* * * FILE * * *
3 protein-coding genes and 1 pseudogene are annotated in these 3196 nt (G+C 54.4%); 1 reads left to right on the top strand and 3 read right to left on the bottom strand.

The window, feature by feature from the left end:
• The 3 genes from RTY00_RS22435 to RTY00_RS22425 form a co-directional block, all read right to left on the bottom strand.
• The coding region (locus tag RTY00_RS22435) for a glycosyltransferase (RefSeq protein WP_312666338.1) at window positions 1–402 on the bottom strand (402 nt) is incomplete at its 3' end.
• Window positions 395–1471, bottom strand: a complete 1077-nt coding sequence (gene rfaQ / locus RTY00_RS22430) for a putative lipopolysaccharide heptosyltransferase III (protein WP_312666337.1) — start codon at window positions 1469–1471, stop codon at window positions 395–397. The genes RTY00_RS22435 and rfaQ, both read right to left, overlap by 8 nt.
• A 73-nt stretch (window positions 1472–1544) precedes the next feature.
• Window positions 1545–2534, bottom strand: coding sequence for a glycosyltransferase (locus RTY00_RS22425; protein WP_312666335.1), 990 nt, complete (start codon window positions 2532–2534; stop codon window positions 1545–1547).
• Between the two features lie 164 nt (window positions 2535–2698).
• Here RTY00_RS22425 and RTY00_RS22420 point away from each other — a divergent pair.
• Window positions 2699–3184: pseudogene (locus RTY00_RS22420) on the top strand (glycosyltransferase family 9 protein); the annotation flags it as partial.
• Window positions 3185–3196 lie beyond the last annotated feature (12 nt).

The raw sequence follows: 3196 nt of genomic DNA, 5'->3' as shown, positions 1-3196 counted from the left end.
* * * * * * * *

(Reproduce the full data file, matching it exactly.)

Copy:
3 protein-coding genes and 1 pseudogene are annotated in these 3196 nt (G+C 54.4%); 1 reads left to right on the top strand and 3 read right to left on the bottom strand.

The window, feature by feature from the left end:
• The 3 genes from RTY00_RS22435 to RTY00_RS22425 form a co-directional block, all read right to left on the bottom strand.
• The coding region (locus tag RTY00_RS22435) for a glycosyltransferase (RefSeq protein WP_312666338.1) at window positions 1–402 on the bottom strand (402 nt) is incomplete at its 3' end.
• Window positions 395–1471, bottom strand: a complete 1077-nt coding sequence (gene rfaQ / locus RTY00_RS22430) for a putative lipopolysaccharide heptosyltransferase III (protein WP_312666337.1) — start codon at window positions 1469–1471, stop codon at window positions 395–397. The genes RTY00_RS22435 and rfaQ, both read right to left, overlap by 8 nt.
• A 73-nt stretch (window positions 1472–1544) precedes the next feature.
• Window positions 1545–2534, bottom strand: coding sequence for a glycosyltransferase (locus RTY00_RS22425; protein WP_312666335.1), 990 nt, complete (start codon window positions 2532–2534; stop codon window positions 1545–1547).
• Between the two features lie 164 nt (window positions 2535–2698).
• Here RTY00_RS22425 and RTY00_RS22420 point away from each other — a divergent pair.
• Window positions 2699–3184: pseudogene (locus RTY00_RS22420) on the top strand (glycosyltransferase family 9 protein); the annotation flags it as partial.
• Window positions 3185–3196 lie beyond the last annotated feature (12 nt).

The raw sequence follows: 3196 nt of genomic DNA, 5'->3' as shown, positions 1-3196 counted from the left end.